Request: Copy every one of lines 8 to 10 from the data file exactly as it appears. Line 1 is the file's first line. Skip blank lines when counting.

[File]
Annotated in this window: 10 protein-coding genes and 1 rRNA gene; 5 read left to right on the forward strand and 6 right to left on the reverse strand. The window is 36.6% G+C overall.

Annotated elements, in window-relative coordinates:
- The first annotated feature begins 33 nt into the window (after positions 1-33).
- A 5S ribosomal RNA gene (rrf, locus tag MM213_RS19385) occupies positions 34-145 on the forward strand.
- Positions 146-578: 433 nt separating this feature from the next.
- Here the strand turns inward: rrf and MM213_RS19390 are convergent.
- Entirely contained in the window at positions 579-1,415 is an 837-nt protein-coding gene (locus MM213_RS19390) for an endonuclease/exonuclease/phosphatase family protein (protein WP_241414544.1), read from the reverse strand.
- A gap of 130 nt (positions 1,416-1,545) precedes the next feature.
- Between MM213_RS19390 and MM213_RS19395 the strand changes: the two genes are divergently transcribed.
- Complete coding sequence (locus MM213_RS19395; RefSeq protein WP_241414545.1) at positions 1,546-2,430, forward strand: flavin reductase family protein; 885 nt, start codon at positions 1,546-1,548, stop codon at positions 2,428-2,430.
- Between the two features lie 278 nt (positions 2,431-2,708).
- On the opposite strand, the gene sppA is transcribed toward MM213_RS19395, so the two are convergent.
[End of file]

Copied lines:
- A gap of 130 nt (positions 1,416-1,545) precedes the next feature.
- Between MM213_RS19390 and MM213_RS19395 the strand changes: the two genes are divergently transcribed.
- Complete coding sequence (locus MM213_RS19395; RefSeq protein WP_241414545.1) at positions 1,546-2,430, forward strand: flavin reductase family protein; 885 nt, start codon at positions 1,546-1,548, stop codon at positions 2,428-2,430.